“A poor widow came and put in two small copper coins, which are worth a penny. Then he called his disciples and said to them, ‘Truly I tell you, this poor widow has put in more than all of those who are contributing to the treasury. For all of them have contributed from their abundance; but she out of her poverty has put in everything she had, all she had to live on.’”
—The Gospel of Mark
These are not the words that I was planning to write. I was going to write about the Widow’s Mite, noting her total generosity of spirit. I was going to call this meditation “The Widow’s Might,” noting that any act of generosity comes first from the mind and from the heart, and how mighty must have been her spirit of generosity to give every bit of money she had.
And then I did some research on the mite, itself, wanting to learn a little more about this coin of such small monetary value. It was while researching that on line that I stumbled on a commentary that pointed me in a completely different direction. I will never think of this heretofore beloved parable the same way, ever again.
What I found on line was the observation that Jesus never holds the widow up as an example to be followed. He never says that she did the right thing. He simply states the fact that the rich people made a big show over their generosity and gave some of their abundant wealth away, while the poor widow gave everything she had to live on.
That got me thinking about what else Jesus does and, just as crucially, what Jesus doesn’t do in this story. First, Jesus is intentionally sitting in the temple opposite the treasury, specifically watching all of the people make their financial contributions. That’s all he’s doing. An odd thing to do, it seemed to me.
What he doesn’t do is this: He never makes a financial contribution, himself. He sits there watching, and gives nothing, even after seeing the poor widow give everything she has. Nor does Jesus urge his disciples to make a contribution to the temple’s treasury.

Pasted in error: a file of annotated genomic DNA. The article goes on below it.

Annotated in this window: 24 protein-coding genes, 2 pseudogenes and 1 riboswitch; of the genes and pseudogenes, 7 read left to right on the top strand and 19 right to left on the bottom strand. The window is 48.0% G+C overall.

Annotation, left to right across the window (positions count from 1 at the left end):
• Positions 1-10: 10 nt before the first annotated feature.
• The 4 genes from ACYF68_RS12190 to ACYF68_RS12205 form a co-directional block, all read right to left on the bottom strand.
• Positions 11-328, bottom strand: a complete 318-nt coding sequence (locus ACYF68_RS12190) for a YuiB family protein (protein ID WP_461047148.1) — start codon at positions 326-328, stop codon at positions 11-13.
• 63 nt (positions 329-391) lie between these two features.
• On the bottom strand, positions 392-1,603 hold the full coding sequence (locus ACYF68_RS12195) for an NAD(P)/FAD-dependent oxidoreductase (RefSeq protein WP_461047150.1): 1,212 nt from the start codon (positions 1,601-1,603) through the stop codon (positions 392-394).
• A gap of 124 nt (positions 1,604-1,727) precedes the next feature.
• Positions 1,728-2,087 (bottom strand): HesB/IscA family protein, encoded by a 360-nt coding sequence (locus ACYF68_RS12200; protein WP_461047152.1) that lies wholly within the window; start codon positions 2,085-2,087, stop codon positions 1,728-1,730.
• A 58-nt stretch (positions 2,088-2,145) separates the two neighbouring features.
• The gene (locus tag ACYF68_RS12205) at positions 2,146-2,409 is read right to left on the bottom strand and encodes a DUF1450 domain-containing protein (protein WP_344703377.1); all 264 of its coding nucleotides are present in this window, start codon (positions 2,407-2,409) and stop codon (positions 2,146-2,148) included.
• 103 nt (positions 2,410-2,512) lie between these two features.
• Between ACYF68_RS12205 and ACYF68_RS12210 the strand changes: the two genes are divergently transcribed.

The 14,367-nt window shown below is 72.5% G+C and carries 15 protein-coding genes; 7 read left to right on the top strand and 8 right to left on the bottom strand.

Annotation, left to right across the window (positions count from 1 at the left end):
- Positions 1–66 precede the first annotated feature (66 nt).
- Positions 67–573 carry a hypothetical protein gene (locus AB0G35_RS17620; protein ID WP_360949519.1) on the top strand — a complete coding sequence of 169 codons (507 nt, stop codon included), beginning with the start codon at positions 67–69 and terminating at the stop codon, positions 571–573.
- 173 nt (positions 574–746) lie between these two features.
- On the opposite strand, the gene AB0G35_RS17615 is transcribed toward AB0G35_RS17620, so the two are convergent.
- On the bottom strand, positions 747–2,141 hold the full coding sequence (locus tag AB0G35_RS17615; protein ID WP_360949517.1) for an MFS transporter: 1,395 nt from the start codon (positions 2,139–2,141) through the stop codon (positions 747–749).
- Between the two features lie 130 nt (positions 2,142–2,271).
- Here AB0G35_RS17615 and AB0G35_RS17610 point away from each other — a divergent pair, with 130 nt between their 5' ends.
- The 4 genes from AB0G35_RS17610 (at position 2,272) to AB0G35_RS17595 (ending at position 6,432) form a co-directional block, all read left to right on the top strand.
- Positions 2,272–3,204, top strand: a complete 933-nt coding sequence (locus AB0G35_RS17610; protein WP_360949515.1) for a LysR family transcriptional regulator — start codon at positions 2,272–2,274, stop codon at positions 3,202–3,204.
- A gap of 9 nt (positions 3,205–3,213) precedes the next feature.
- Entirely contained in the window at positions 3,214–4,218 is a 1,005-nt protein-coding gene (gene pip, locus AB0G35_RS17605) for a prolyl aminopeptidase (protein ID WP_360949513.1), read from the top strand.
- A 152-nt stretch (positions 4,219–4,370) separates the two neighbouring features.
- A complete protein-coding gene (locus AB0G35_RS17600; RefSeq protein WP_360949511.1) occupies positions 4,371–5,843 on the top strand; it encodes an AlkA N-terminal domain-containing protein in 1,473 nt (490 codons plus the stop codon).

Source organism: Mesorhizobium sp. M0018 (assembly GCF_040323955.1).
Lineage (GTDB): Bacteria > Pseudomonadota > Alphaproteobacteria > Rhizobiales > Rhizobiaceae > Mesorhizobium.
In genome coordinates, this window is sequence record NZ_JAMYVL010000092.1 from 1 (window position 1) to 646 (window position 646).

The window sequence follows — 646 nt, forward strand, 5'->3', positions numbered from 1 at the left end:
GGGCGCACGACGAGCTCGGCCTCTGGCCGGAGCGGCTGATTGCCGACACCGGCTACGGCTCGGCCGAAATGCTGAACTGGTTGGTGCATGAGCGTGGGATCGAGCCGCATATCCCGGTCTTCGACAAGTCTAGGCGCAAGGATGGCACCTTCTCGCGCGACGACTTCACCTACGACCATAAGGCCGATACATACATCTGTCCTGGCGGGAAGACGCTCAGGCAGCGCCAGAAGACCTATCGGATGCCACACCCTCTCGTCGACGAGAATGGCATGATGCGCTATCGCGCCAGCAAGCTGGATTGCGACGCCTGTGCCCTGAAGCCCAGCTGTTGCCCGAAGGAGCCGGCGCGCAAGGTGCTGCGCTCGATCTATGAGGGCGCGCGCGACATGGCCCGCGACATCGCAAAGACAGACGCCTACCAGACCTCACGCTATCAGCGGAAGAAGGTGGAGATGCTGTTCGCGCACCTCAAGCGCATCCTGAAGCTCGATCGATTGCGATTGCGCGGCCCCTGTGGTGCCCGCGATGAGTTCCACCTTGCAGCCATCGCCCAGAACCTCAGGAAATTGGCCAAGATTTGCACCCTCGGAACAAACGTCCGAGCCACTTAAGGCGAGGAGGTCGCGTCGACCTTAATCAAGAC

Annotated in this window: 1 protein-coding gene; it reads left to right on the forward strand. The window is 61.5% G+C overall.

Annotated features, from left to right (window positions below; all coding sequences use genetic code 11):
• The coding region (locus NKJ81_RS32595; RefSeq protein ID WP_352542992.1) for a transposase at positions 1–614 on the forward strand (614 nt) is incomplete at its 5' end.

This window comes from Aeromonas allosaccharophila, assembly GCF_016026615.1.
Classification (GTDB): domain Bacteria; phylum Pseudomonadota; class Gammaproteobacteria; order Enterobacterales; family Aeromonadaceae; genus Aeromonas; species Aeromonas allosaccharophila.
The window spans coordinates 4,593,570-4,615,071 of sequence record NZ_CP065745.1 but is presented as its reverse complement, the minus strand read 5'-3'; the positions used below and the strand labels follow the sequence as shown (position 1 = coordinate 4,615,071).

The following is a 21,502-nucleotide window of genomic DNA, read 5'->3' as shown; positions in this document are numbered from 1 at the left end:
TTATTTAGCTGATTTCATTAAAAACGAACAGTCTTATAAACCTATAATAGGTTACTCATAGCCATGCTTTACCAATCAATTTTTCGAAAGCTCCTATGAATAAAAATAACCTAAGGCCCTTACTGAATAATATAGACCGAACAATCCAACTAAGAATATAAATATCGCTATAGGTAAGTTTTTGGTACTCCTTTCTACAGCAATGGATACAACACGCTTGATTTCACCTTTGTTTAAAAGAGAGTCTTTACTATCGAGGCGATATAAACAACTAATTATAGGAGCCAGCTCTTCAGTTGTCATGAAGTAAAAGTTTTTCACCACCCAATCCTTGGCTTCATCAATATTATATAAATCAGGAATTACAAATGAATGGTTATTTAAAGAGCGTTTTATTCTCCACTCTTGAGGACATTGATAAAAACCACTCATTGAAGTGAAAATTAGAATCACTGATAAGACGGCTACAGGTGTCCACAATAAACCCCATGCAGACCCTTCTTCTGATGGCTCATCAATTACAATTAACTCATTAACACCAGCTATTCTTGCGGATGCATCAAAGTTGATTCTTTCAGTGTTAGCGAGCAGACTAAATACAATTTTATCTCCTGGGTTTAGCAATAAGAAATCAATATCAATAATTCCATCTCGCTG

Furthermore, even though he knows the poor widow has given everything she has to live on, Jesus does not give her anything at all, nor does he suggest that one of the disciples give her a coin or two so that she has something to live on.
He just sits there watching.
And I think he keeps getting madder and madder. I believe it fuels his desire to cleanse the temple of such oppressive money-making, profit-centric, get-rich scheming by the temple authorities.
In the passage from Mark, not quoted above, Jesus has already warned his listeners to beware of the scribes. “They devour widows’ houses and for the sake of appearances say long prayers,” he tells them.
So, perhaps the widow isn’t giving from a spirit of generosity at all, but from a sense of guilt that is weighed down upon her by such religious authorities as the scribes. Perhaps after giving the temple treasury her last mite she will lose her house to them and they can sell it for a profit. The poor widow would probably pass any kindly donation to herself straight on the temple treasury. Perhaps that’s why neither Jesus nor his disciples give her anything.
I think it’s important what Jesus does next. I believe that it gives us an insight into his thinking as he watches the financial transactions in the temple. As he is leaving, without making a contribution, someone marvels over the magnificence of the temple. “What massive stones,” they say.
Jesus is not impressed. None of them will be left standing, he flatly replies.
Systems of domination and oppression will not last forever. They have nothing to do with the Kingdom of God. The Kingdom of Heaven may be near, but it is far away from the temple treasury.
Distant, still, from those who walk and rule the earth today with a temple treasury in their heart.